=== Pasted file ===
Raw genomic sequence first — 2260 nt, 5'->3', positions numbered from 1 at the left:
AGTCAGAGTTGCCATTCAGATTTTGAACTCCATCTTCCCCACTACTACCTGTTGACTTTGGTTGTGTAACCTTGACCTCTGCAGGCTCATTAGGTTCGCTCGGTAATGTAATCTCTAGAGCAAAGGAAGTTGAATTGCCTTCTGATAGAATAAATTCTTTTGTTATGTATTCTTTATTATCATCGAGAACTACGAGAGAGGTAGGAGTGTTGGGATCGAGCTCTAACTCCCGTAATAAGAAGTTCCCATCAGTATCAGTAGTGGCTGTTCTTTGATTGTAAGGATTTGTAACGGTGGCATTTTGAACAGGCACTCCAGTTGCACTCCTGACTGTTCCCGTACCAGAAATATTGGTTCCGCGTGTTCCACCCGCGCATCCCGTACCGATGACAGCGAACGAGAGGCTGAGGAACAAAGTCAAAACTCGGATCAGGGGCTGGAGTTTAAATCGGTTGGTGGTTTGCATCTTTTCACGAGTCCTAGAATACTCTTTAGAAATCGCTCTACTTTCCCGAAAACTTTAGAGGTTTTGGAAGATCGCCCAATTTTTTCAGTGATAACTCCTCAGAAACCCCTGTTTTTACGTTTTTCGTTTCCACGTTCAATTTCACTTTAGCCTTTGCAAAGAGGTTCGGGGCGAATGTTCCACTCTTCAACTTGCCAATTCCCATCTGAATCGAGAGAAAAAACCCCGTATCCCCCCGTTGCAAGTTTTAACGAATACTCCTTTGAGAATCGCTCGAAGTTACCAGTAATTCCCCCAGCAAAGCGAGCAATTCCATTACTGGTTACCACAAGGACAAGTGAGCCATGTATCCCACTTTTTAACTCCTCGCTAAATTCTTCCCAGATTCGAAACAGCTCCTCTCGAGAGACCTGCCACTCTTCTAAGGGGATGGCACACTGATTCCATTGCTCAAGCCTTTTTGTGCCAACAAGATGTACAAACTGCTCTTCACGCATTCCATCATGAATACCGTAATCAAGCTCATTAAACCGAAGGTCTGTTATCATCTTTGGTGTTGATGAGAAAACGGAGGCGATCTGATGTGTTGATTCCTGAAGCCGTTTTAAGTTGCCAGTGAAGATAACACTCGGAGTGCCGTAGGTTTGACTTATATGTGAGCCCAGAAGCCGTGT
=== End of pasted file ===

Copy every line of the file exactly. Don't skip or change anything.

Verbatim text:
Raw genomic sequence first — 2260 nt, 5'->3', positions numbered from 1 at the left:
AGTCAGAGTTGCCATTCAGATTTTGAACTCCATCTTCCCCACTACTACCTGTTGACTTTGGTTGTGTAACCTTGACCTCTGCAGGCTCATTAGGTTCGCTCGGTAATGTAATCTCTAGAGCAAAGGAAGTTGAATTGCCTTCTGATAGAATAAATTCTTTTGTTATGTATTCTTTATTATCATCGAGAACTACGAGAGAGGTAGGAGTGTTGGGATCGAGCTCTAACTCCCGTAATAAGAAGTTCCCATCAGTATCAGTAGTGGCTGTTCTTTGATTGTAAGGATTTGTAACGGTGGCATTTTGAACAGGCACTCCAGTTGCACTCCTGACTGTTCCCGTACCAGAAATATTGGTTCCGCGTGTTCCACCCGCGCATCCCGTACCGATGACAGCGAACGAGAGGCTGAGGAACAAAGTCAAAACTCGGATCAGGGGCTGGAGTTTAAATCGGTTGGTGGTTTGCATCTTTTCACGAGTCCTAGAATACTCTTTAGAAATCGCTCTACTTTCCCGAAAACTTTAGAGGTTTTGGAAGATCGCCCAATTTTTTCAGTGATAACTCCTCAGAAACCCCTGTTTTTACGTTTTTCGTTTCCACGTTCAATTTCACTTTAGCCTTTGCAAAGAGGTTCGGGGCGAATGTTCCACTCTTCAACTTGCCAATTCCCATCTGAATCGAGAGAAAAAACCCCGTATCCCCCCGTTGCAAGTTTTAACGAATACTCCTTTGAGAATCGCTCGAAGTTACCAGTAATTCCCCCAGCAAAGCGAGCAATTCCATTACTGGTTACCACAAGGACAAGTGAGCCATGTATCCCACTTTTTAACTCCTCGCTAAATTCTTCCCAGATTCGAAACAGCTCCTCTCGAGAGACCTGCCACTCTTCTAAGGGGATGGCACACTGATTCCATTGCTCAAGCCTTTTTGTGCCAACAAGATGTACAAACTGCTCTTCACGCATTCCATCATGAATACCGTAATCAAGCTCATTAAACCGAAGGTCTGTTATCATCTTTGGTGTTGATGAGAAAACGGAGGCGATCTGATGTGTTGATTCCTGAAGCCGTTTTAAGTTGCCAGTGAAGATAACACTCGGAGTGCCGTAGGTTTGACTTATATGTGAGCCCAGAAGCCGTGT